Consumers continued to spend online in August at levels considerably higher than a year ago, although the year-over-year difference was not as dramatic as it has been in recent months.
One theory: Back-to-school sales this August look very different from a year ago.
Ecommerce sales across all sectors were 34% higher in August compared to August 2019, according to Signifyd’s latest Ecommerce Pulse data. As has been the case throughout the pandemic, a number of commerce verticals saw spending well above that average and some verticals performed below average.
Luxury Goods, for instance, saw year-over-year sales increase by 133% in August. The bump is notable because the category saw some particularly tough weeks during the pandemic, given the economic uncertainty unleashed by COVID-19 and the fact that people were simply not going out for long stretches. The increase marks the category’s best month by far since the start of the pandemic.
Sales of Commodities & Collectibles, a category that includes precious metals, were up 138% over August 2019. The vertical tends to be more volatile than most, as consumers view it as a safe haven in uncertain times and because prices for some of the products that make up the category fluctuate in response to outside factors.
Auto, Parts and Tires continued its strong run, with August sales running double what they were a year ago. For month after month, the vertical has consistently performed at 100% or more of the previous year’s numbers. In fact, since April, it’s only had one month in which sales didn’t double (they were up 96% in July) and they’ve reached as high as 134% of the year-ago month.
The Fashion, Apparel & Luggage vertical experienced interesting movement for the last full month of summer. With the school year beginning in the U.S., Europe and much of the world, the category reported ecommerce sales up 83% over August 2019. A healthy boost, to be sure. But the figure represented a decline from previous pandemic months, when year-over-year sales were up from 136% to 181%.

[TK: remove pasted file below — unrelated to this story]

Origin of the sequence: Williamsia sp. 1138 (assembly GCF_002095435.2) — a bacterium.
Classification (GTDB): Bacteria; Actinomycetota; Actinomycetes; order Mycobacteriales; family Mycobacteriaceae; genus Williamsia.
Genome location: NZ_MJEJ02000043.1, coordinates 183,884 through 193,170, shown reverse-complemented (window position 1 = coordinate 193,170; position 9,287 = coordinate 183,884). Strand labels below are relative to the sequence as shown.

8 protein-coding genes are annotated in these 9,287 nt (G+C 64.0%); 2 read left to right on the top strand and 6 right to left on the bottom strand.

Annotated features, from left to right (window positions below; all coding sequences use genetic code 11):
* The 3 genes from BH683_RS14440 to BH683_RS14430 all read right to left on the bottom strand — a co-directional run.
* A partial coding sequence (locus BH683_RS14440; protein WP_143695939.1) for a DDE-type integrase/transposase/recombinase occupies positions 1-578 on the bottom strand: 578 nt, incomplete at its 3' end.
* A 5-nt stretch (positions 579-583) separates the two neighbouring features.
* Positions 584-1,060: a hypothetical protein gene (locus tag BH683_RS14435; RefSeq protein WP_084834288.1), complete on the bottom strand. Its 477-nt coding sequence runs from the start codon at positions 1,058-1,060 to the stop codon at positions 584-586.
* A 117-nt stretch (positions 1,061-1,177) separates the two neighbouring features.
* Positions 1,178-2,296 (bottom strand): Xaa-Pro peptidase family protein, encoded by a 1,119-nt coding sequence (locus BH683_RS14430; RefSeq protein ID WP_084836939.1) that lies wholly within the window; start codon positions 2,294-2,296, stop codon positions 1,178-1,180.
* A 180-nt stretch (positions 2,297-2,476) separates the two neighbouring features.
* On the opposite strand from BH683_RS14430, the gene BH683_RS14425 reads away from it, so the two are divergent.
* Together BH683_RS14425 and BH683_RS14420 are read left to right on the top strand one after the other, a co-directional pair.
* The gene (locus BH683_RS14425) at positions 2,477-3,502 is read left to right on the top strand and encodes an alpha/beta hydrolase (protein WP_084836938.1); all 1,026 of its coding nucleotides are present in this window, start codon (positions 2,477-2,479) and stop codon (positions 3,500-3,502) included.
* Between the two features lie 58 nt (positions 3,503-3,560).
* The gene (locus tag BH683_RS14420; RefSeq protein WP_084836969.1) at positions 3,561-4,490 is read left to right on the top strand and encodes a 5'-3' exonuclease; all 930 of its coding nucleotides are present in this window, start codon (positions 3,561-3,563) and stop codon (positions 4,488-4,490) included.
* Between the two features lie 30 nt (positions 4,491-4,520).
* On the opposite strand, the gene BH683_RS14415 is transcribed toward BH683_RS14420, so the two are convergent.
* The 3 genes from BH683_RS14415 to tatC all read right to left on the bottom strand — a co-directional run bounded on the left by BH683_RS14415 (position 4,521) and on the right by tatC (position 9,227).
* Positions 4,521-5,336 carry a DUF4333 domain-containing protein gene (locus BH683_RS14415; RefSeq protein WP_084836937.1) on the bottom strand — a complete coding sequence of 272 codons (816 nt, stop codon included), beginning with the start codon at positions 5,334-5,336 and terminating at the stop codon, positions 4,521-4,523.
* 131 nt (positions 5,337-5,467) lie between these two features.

It is possible that uncertainty about what the 2020-2021 school year will look like has changed the nature of the back-to-school shopping season, which aside from the winter holidays is retail’s biggest selling season.
August’s ecommerce figure across all verticals — up 34% — was the smallest year-over-year increase for any full month during the pandemic. Part of that performance, no doubt, is attributable to extremely healthy spending in August 2019, likely attributable to back-to-school shopping.
There are indications this year that back-to-school spending will be less concentrated and perhaps delayed compared to years past. The National Retail Foundation found in a July survey that consumers had only completed an estimated 17% of their back-to-school shopping.
Of those who still needed to do most of their shopping, 54% said they were delaying because they didn’t know what their children were going to need. Hard to know, when you’re not sure where they’re going to be learning — in school or at the dining table?
“By any measure, this is an unprecedented year with great uncertainty, including how students will get their education this fall, whether they are in kindergarten or college,” NRF CEO Matthew Shay said in a foundation blog post.
Meantime, the Washington Post reported that back-to-school buying patterns appear to be different this year and that economic uncertainty is also a factor for consumers.
“Normally I’d easily spend $700 on school supplies, clothes and a few pairs of shoes,” Diane Perry, a parent and furloughed Disney World employee, told the Post. “But this year, I don’t know what she’s going to need, or when. And I’m still trying to figure out how to pay rent and buy groceries.”
It’s possible that this year’s back-to-school season will stretch out until the early holiday season shoppers begin making holiday purchases. At any rate it is likely retailers will see those sales eventually, as the course of the school year becomes clearer.
Just another indication of how different retail is in the age of COVID-19.